The common soldiers of Pennsylvania were principally natives of Ireland, but though not bound to America by the tie of birth, they had given distinguished proofs of their valour on many occasions, in defence of her independence. This corps had been enlisted for three years or during the war, the time was expired, and the privates insisted that the choice of staying or going remained with them, while their officers contended that the decision ought to be left to the state. The mutiny began in the night of the 1st of January, 1781, and soon became general in the Pennsylvania line. Upon a signal given, the insurgents turned out under arms without their officers. They demanded the full arrears of their páy, clothing and provisions; they had received none of the two first, and but the last, and they declared their determination to quit the service, unless their grievances were fully redressed. Several of their officers were wounded, and a captain killed, in their endeavors to quell the mutiny. When Gen. Wayne, who commanded the troops stationed at Morristown, presented his pistols as if about to fire on the mutineers, they held their bayonets to his breast, and exclaimed,
part of “ We love and respect you, but if you fire, you are a dead man man; we are not going to the enemy; on the contrary, if they were now to come out, you should see us fight under your orders with as much alacrity as ever; but we will be no longer amused; we are determined on obtaining our just due.” The whole body then formed, and to the number of thirteen hundred, marched from Morristown, and proceeded in good order with their arms and six field pieces, to Princeton. Here they elected officers from their own body. General Wayne sent provisions after them to prevent their plundering the country for subsistence; but they invaded no man's property farther than their immediate necessities rendered indispensable.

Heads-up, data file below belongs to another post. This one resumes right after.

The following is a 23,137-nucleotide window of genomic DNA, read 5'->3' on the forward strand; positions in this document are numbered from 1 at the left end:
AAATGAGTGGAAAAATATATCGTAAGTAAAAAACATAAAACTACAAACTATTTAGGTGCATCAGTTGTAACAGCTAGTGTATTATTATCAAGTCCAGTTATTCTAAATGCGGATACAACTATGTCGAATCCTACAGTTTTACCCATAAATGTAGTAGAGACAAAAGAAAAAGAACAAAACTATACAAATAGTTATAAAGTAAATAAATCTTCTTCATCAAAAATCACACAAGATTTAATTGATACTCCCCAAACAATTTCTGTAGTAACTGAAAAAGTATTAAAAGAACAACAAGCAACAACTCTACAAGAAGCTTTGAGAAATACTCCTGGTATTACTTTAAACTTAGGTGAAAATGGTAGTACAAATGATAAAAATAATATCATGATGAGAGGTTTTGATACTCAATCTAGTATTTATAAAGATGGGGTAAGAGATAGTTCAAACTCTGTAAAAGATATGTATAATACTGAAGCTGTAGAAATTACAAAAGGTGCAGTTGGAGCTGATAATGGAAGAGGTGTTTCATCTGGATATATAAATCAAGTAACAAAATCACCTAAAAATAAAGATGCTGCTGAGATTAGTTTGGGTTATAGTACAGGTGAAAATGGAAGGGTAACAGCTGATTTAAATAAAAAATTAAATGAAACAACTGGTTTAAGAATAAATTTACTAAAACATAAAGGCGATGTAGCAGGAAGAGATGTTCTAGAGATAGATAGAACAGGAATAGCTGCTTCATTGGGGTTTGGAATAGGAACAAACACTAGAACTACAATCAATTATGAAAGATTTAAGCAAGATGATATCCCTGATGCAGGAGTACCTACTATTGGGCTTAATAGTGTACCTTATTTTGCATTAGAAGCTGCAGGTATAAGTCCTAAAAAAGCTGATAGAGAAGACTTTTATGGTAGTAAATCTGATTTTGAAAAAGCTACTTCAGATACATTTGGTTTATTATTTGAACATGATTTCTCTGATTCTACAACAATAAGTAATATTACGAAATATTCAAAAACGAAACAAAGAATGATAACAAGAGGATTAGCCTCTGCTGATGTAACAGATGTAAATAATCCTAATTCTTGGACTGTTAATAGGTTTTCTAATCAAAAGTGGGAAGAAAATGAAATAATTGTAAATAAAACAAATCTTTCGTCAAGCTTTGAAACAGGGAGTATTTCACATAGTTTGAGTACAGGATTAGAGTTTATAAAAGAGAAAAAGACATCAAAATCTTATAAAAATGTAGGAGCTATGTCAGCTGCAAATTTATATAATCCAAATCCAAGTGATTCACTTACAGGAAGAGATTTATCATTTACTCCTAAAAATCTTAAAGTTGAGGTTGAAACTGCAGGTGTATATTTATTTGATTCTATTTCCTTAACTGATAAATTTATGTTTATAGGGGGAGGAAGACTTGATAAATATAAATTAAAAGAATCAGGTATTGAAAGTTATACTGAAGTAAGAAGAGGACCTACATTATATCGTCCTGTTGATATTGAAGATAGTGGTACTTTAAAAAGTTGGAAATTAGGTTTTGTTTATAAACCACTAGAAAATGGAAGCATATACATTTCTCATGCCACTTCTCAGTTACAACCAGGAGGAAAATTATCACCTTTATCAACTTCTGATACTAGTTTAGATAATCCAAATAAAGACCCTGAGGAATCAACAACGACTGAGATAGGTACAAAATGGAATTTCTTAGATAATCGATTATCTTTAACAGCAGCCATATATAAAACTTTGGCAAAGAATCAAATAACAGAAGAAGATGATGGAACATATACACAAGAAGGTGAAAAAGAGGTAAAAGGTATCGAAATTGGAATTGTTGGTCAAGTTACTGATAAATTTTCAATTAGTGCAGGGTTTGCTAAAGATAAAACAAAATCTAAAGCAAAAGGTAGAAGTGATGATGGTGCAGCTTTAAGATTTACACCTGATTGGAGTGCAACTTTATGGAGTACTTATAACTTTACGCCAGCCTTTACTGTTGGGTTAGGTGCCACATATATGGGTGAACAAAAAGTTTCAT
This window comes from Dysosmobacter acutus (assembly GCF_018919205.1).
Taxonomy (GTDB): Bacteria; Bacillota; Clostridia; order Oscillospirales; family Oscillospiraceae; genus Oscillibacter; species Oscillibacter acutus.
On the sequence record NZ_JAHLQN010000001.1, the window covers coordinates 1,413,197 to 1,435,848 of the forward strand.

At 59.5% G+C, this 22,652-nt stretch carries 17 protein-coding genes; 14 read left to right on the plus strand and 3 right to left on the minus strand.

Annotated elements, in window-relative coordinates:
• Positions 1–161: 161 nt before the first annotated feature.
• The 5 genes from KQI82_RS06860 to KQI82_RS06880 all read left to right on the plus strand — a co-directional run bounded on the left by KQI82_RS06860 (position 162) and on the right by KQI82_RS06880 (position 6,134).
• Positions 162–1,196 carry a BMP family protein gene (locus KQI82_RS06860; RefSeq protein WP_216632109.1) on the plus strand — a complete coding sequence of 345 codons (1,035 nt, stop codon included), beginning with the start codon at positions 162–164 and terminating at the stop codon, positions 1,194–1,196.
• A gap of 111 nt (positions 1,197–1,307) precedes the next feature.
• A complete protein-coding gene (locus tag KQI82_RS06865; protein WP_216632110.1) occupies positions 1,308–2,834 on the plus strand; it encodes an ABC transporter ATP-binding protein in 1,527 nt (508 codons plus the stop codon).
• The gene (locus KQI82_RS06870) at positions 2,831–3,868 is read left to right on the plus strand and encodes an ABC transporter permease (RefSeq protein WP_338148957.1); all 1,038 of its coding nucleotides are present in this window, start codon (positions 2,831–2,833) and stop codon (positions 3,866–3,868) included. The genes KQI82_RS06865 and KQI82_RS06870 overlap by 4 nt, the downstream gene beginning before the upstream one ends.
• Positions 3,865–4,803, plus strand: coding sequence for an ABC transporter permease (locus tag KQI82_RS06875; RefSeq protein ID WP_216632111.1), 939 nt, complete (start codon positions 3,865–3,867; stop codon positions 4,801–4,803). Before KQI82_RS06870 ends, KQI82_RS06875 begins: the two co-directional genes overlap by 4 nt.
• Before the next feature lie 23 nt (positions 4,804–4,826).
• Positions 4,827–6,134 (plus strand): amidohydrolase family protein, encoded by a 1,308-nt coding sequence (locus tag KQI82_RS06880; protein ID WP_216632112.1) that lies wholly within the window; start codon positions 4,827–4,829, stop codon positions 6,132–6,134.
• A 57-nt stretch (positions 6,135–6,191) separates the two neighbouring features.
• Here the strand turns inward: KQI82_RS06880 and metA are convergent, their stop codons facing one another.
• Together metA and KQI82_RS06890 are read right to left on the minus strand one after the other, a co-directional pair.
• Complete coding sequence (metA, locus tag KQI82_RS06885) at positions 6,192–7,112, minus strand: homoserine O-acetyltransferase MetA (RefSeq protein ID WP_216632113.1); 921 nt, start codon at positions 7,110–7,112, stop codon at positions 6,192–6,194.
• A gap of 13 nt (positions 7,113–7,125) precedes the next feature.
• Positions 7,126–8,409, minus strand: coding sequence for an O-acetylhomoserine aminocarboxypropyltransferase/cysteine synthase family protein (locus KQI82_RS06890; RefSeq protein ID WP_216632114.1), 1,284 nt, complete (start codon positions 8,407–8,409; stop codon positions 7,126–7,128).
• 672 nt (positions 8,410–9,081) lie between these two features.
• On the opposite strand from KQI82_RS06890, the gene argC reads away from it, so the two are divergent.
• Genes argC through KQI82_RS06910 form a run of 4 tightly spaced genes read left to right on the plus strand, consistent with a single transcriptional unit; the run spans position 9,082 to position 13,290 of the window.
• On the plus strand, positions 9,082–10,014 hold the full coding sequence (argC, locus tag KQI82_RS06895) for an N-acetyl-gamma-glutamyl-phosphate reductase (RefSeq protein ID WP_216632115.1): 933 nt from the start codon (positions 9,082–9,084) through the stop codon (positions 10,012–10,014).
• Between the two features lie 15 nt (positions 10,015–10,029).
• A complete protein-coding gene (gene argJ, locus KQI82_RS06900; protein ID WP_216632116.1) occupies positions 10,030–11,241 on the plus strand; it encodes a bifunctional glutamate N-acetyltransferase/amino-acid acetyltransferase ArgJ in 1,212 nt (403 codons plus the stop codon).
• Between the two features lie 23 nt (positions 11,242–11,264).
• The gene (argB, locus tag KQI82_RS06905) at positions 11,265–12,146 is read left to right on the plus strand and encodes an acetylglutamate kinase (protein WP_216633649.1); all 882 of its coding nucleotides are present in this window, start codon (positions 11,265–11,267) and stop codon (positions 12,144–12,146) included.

Sir Henry Clinton, by confidential messages, offered to take them under the protection of the British government, and made several proposals that were highly advantageous. The mutineers, however, to shew their adherence to the cause of America, sent the British agents to General Wayne, and marched from Princeton to Trenton, near Philadelphia. The executive council of that city, sent a letter to the insurgents, in which they promised in the most solemn manner, to redress all their grievances. They returned a favourable answer, and a committee consisting of several members of Congress, met them at Trenton, where all matters were entirely settled to their satisfaction. President Reed offered them a purse of one hundred guineas, as a reward for their fidelity in deJivering up the spies, but they refused to accept it, saying, “ That what they had done, was only a duty they owed their country, and that they neither desired, nor would receive any reward, but the approbation of their country, for which they had so often fought and bled."
The campaign of 1781, was opened with great vigour by the British army in Carolina. After several skirmishes, with various successes, the two armies under Lord Cornwallis and General Greene, met at Guildford, on the 15th of March, 1781, and after a well contested action, the British remained masters of the field. Lord Cornwallis afterwards marched into Virginia, where, notwithstanding the advantages he gained over the Americans, his situation became very critical. Sir Henry Clinton was prevented from sending him reinforcements, as he was apprchensive that Washington intended to attack NewYork. The American commander-in-chief employed great finesse to deceive the British General; and by a variety of judi